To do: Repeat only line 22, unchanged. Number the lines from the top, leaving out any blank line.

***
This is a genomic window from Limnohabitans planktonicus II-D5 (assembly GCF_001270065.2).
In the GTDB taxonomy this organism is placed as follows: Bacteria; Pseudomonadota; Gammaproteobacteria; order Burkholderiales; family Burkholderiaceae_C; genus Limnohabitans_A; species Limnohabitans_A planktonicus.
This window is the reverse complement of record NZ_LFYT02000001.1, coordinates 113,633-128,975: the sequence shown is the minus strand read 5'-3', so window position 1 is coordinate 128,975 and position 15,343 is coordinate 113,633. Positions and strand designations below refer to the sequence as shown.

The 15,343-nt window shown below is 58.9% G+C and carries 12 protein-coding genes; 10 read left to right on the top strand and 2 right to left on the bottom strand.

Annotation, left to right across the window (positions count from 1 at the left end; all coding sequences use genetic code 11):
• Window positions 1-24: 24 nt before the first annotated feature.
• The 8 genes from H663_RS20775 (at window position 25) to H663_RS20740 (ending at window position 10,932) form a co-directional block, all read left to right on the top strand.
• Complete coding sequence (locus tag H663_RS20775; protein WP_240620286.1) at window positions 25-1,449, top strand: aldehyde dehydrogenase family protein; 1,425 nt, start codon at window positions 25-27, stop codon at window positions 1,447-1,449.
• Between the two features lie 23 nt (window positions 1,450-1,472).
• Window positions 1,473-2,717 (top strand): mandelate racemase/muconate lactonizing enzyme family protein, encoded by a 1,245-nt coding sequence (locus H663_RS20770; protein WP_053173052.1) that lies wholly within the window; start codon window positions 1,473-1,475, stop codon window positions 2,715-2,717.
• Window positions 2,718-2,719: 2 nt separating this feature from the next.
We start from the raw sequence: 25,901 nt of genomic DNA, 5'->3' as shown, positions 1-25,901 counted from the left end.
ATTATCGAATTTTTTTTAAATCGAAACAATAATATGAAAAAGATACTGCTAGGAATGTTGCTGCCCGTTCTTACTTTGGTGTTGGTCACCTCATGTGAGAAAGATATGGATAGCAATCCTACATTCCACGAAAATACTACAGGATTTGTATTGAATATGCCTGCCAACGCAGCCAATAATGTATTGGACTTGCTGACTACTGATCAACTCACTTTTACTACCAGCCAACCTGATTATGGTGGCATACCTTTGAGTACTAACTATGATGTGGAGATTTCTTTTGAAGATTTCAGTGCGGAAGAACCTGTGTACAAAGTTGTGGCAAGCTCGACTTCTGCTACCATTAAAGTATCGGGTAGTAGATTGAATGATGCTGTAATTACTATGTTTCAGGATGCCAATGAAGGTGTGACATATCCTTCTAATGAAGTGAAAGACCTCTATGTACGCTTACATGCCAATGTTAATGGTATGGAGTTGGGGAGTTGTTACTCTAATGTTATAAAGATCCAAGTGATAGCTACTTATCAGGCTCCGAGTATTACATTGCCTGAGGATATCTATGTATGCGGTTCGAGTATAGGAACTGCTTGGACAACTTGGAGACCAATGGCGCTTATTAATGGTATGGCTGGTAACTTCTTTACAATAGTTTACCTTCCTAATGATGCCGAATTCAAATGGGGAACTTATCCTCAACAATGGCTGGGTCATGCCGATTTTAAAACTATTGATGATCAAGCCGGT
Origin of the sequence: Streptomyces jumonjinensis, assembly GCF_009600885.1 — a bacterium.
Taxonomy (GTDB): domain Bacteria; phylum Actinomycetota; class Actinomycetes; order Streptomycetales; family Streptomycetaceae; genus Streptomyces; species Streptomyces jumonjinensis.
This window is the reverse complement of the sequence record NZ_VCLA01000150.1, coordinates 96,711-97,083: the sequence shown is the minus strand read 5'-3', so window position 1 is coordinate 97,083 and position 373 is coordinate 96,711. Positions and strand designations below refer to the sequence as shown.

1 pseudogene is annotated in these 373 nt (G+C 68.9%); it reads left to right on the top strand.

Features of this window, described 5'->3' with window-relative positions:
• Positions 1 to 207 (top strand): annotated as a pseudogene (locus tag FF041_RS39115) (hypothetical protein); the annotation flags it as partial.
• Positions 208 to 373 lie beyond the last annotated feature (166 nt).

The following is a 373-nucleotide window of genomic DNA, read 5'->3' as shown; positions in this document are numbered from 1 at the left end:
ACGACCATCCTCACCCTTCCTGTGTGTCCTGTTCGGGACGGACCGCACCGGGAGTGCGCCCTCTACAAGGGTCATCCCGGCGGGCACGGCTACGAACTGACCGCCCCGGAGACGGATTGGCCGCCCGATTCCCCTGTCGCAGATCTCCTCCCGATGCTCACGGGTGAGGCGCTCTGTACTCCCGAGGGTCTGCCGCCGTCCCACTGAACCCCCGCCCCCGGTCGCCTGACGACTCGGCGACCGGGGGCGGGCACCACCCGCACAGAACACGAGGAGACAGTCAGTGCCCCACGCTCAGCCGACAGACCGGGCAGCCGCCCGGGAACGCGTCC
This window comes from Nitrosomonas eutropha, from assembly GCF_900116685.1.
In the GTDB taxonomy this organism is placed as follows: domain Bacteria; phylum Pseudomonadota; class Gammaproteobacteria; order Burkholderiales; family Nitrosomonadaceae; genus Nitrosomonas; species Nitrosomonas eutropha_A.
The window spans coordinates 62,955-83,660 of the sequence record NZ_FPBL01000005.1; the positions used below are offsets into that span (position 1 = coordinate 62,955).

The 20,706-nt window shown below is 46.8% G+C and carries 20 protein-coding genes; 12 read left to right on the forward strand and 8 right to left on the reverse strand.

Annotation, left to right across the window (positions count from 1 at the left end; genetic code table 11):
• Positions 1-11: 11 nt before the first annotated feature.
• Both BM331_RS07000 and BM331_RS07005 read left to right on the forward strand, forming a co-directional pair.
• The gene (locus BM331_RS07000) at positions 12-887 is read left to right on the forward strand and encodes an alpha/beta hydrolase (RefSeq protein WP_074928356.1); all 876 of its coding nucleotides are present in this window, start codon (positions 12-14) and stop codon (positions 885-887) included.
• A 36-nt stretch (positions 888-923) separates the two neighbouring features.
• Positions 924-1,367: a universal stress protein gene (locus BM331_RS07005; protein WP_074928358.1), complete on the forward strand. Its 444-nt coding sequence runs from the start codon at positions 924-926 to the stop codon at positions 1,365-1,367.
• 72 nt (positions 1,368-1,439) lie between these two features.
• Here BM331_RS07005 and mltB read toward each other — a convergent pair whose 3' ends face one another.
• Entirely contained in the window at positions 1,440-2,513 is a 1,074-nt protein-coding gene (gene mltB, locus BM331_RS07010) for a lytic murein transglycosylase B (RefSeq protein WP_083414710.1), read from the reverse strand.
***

ACGACCATCCTCACCCTTCCTGTGTGTCCTGTTCGGGACGGACCGCACCGGGAGTGCGCCCTCTACAAGGGTCATCCCGGCGGGCACGGCTACGAACTGACCGCCCCGGAGACGGATTGGCCGCCCGATTCCCCTGTCGCAGATCTCCTCCCGATGCTCACGGGTGAGGCGCTCTGTACTCCCGAGGGTCTGCCGCCGTCCCACTGAACCCCCGCCCCCGGTCGCCTGACGACTCGGCGACCGGGGGCGGGCACCACCCGCACAGAACACGAGGAGACAGTCAGTGCCCCACGCTCAGCCGACAGACCGGGCAGCCGCCCGGGAACGCGTCC